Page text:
"I remembered another childhood game, that you may find useful. It's called 'Martin Pescador', and it either originated in Northern Spain or Portugal. It is also similar to the American game 'Red Rover, Red Rover'. And just in case you don't know what the name means, a Martin Pescador is a kingfisher [bird]." -Oscar

Game Instructions

"The set up is as follows: there is a line of children, and two others, previously chosen (usually the biggest either by age or size) stand perpendicular to the line holding hands, creating a 'bridge' (which is more like a toll booth on the highway). The 'toll-takers', according to what I was told, for I did not remember it myself, are each an angel and the devil. [The part about angel and devil is that the two kids chosen at the beginning decide between themselves who will be the angel and who will be the devil but they don't tell anyone. Then they choose two names of flowers, fruit or something else. They'll ask the other kids to choose between the two things - rose and carnation, for example, but only after the tug of war will the players know with which one (angel or devil) they actually sided.]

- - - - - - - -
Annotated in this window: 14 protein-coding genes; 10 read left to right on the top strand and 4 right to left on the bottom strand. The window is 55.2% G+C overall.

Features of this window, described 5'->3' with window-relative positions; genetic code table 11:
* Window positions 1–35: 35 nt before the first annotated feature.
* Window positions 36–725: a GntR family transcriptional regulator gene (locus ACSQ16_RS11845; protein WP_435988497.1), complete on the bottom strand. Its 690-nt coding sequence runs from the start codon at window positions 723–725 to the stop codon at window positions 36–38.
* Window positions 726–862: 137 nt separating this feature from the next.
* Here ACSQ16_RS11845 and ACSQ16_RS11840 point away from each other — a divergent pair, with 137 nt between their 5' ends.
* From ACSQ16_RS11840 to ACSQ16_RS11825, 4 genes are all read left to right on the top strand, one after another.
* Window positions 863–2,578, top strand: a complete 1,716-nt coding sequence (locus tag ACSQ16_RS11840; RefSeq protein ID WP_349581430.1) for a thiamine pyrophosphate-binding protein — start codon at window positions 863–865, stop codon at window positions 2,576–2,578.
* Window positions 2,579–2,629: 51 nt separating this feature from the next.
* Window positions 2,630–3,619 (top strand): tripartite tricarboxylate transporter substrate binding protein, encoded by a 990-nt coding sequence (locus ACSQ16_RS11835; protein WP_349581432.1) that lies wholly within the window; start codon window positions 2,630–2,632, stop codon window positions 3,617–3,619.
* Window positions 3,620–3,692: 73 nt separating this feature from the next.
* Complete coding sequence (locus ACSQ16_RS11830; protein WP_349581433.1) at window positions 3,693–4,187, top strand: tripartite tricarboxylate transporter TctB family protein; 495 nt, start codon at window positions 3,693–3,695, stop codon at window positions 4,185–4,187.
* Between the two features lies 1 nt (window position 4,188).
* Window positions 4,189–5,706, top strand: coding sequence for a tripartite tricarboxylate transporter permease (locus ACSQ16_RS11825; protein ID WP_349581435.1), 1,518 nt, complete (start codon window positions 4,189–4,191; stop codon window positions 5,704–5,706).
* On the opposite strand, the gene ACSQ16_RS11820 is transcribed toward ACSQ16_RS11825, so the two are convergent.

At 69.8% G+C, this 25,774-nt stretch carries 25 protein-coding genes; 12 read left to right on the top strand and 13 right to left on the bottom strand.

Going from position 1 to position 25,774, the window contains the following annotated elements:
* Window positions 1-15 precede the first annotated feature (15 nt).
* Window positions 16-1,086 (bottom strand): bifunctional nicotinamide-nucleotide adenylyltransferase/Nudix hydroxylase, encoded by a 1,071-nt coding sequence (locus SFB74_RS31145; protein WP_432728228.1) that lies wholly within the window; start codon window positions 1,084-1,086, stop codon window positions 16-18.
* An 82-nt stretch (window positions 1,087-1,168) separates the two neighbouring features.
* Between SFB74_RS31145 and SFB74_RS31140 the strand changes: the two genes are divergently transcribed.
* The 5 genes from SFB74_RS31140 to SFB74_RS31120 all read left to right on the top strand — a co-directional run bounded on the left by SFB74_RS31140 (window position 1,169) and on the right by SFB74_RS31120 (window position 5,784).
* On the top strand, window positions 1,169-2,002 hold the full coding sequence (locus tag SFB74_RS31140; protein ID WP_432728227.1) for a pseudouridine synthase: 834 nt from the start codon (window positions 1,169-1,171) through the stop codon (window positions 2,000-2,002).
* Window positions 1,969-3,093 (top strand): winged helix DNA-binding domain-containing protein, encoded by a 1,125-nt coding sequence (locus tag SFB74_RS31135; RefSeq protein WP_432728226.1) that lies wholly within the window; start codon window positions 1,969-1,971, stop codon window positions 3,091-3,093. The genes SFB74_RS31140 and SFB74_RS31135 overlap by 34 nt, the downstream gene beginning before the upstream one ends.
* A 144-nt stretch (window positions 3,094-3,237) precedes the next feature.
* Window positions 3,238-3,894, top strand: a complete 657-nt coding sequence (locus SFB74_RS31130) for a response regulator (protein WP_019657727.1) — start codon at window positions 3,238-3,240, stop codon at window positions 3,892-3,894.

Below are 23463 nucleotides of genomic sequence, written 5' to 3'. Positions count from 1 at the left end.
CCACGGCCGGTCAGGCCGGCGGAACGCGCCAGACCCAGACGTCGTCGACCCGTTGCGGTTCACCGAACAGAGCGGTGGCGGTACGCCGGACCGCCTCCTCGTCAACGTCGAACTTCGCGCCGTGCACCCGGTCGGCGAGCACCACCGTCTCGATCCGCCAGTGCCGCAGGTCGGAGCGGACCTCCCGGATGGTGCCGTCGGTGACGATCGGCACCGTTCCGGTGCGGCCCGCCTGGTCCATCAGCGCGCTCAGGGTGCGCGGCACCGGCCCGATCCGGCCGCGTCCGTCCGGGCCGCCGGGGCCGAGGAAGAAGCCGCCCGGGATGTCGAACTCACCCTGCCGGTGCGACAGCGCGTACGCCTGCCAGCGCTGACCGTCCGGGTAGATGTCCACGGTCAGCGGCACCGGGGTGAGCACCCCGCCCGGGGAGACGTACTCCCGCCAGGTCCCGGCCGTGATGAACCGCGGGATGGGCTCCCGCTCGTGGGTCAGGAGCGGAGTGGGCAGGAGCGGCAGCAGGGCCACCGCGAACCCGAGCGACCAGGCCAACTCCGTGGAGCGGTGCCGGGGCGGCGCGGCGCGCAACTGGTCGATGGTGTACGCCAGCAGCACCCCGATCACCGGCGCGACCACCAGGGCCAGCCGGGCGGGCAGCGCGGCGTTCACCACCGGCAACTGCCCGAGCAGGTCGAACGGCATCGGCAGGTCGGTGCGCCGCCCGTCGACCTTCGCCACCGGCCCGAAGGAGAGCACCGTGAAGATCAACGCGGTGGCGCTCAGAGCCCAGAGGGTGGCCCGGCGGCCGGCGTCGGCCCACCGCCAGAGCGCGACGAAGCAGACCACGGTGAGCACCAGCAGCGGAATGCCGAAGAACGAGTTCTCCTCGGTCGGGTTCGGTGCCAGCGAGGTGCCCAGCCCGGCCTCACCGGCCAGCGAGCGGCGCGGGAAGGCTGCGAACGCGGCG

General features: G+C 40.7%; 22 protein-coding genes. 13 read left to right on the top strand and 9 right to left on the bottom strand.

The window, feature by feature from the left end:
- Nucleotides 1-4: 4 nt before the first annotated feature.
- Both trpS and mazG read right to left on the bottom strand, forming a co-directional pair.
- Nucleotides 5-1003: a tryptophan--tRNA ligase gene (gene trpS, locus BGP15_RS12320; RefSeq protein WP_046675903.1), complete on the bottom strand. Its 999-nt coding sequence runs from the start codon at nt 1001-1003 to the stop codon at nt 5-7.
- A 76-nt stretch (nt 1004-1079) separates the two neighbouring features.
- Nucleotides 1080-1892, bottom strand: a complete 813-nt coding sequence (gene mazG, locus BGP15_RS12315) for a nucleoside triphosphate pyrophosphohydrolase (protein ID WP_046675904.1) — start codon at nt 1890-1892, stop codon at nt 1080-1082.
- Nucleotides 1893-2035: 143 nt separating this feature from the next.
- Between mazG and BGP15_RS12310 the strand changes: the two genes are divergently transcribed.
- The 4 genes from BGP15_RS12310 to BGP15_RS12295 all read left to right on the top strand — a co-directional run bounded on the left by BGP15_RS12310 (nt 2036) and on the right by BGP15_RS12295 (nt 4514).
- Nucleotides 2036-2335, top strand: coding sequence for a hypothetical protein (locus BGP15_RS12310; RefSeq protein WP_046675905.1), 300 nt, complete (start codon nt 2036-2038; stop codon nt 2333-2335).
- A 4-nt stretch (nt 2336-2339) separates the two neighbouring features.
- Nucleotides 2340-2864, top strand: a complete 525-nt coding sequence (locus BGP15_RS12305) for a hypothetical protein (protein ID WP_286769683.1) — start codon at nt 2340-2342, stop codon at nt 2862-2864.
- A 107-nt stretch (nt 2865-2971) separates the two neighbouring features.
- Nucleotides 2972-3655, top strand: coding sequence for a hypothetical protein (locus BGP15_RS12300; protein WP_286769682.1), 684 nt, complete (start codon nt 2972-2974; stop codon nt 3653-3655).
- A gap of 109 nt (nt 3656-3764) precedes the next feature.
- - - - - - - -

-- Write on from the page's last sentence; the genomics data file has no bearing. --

The line approaches and the first child says: 'Martín Pescador, ¿me deja pasar?' In response, one of the kids holding hands says: 'Pasará, pasará, pero el último quedará.' And so it continues until the whole line goes through, until the last one, who is stopped by the toll takers and asked to chose one or the other. Again, I was told that the question is which they chose, 'una rosa o un clavel'. Then according to their choice they stand behind whomever they chose. And so it goes until all of them have chosen one side or the other. At the end, the game is decided by a tug-of-war, which decides whether the winner is the angel or the devil." -Oscar

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Thanks and Acknowledgements

Many thanks to Oscar Teliz for sharing this game and explaining how to play it!